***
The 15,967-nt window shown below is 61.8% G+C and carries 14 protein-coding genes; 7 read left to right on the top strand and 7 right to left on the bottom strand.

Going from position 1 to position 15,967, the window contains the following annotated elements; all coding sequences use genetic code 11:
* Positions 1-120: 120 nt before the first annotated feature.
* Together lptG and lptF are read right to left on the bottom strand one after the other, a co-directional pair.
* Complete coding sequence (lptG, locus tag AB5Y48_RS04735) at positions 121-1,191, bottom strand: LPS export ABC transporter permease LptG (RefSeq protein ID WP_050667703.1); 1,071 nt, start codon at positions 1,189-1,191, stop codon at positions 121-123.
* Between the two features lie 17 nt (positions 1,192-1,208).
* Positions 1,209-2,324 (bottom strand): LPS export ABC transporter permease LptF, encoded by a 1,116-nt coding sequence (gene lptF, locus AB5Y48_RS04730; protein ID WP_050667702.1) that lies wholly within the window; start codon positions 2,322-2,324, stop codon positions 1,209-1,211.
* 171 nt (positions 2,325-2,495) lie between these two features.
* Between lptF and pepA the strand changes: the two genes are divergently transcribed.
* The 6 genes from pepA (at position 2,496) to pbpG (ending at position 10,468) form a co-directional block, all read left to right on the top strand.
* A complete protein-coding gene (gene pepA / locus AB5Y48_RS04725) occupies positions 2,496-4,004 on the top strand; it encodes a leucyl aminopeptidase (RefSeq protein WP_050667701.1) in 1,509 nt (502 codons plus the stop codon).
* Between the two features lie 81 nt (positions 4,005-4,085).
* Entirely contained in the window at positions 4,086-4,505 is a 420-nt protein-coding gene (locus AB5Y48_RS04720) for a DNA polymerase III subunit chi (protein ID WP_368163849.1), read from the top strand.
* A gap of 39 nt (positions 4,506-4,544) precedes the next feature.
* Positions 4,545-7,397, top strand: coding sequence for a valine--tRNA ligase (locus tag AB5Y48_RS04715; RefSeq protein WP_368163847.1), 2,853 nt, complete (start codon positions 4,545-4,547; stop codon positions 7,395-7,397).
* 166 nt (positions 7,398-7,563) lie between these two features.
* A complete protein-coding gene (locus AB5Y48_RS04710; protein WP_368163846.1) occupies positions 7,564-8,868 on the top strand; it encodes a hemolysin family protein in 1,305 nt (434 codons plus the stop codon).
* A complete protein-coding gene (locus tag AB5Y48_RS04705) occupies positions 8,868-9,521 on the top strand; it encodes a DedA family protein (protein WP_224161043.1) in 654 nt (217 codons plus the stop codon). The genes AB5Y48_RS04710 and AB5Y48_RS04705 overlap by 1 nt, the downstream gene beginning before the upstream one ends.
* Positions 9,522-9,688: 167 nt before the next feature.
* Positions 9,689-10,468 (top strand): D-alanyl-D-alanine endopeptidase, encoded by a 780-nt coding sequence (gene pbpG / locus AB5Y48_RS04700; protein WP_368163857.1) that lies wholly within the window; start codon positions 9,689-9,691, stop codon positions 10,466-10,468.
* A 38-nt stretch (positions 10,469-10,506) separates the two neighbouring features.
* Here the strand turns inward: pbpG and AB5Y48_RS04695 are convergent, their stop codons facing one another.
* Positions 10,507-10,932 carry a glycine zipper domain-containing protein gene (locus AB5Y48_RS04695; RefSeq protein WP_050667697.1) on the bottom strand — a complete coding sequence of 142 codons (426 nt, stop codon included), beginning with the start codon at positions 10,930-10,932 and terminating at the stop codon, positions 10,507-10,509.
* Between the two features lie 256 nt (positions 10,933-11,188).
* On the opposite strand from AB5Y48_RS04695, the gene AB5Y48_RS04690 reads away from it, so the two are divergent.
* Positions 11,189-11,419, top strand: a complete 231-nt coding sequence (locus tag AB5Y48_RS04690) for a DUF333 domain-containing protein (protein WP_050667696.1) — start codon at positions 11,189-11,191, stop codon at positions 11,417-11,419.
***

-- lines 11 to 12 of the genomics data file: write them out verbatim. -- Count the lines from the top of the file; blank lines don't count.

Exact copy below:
* A complete protein-coding gene (gene pepA / locus AB5Y48_RS04725) occupies positions 2,496-4,004 on the top strand; it encodes a leucyl aminopeptidase (RefSeq protein WP_050667701.1) in 1,509 nt (502 codons plus the stop codon).
* Between the two features lie 81 nt (positions 4,005-4,085).